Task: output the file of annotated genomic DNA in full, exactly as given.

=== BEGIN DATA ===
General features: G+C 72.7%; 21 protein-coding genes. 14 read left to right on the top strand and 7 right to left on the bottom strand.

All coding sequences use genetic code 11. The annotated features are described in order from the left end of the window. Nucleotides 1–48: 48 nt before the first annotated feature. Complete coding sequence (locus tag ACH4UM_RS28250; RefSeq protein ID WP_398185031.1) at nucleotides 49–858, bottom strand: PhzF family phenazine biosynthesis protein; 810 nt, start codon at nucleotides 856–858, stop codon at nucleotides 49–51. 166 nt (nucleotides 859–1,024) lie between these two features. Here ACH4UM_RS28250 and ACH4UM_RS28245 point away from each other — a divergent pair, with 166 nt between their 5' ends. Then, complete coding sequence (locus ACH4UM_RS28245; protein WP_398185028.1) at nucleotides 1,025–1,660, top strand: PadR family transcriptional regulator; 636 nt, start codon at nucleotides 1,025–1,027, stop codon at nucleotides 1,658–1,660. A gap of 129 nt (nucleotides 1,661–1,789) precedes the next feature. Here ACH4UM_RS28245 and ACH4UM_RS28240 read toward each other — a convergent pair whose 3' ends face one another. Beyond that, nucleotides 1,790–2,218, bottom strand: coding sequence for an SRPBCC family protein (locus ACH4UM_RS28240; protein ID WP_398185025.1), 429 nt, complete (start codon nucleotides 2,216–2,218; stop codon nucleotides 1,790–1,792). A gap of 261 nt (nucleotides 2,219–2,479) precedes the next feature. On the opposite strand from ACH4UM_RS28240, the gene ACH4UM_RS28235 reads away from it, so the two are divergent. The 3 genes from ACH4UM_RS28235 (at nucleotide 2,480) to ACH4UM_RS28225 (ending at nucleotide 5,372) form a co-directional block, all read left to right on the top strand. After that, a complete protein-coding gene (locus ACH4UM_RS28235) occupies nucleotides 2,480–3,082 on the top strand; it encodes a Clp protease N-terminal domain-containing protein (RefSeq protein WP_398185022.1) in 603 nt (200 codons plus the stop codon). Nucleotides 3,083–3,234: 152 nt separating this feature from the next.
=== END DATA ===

General features: G+C 72.7%; 21 protein-coding genes. 14 read left to right on the top strand and 7 right to left on the bottom strand.

All coding sequences use genetic code 11. The annotated features are described in order from the left end of the window. Nucleotides 1–48: 48 nt before the first annotated feature. Complete coding sequence (locus tag ACH4UM_RS28250; RefSeq protein ID WP_398185031.1) at nucleotides 49–858, bottom strand: PhzF family phenazine biosynthesis protein; 810 nt, start codon at nucleotides 856–858, stop codon at nucleotides 49–51. 166 nt (nucleotides 859–1,024) lie between these two features. Here ACH4UM_RS28250 and ACH4UM_RS28245 point away from each other — a divergent pair, with 166 nt between their 5' ends. Then, complete coding sequence (locus ACH4UM_RS28245; protein WP_398185028.1) at nucleotides 1,025–1,660, top strand: PadR family transcriptional regulator; 636 nt, start codon at nucleotides 1,025–1,027, stop codon at nucleotides 1,658–1,660. A gap of 129 nt (nucleotides 1,661–1,789) precedes the next feature. Here ACH4UM_RS28245 and ACH4UM_RS28240 read toward each other — a convergent pair whose 3' ends face one another. Beyond that, nucleotides 1,790–2,218, bottom strand: coding sequence for an SRPBCC family protein (locus ACH4UM_RS28240; protein ID WP_398185025.1), 429 nt, complete (start codon nucleotides 2,216–2,218; stop codon nucleotides 1,790–1,792). A gap of 261 nt (nucleotides 2,219–2,479) precedes the next feature. On the opposite strand from ACH4UM_RS28240, the gene ACH4UM_RS28235 reads away from it, so the two are divergent. The 3 genes from ACH4UM_RS28235 (at nucleotide 2,480) to ACH4UM_RS28225 (ending at nucleotide 5,372) form a co-directional block, all read left to right on the top strand. After that, a complete protein-coding gene (locus ACH4UM_RS28235) occupies nucleotides 2,480–3,082 on the top strand; it encodes a Clp protease N-terminal domain-containing protein (RefSeq protein WP_398185022.1) in 603 nt (200 codons plus the stop codon). Nucleotides 3,083–3,234: 152 nt separating this feature from the next.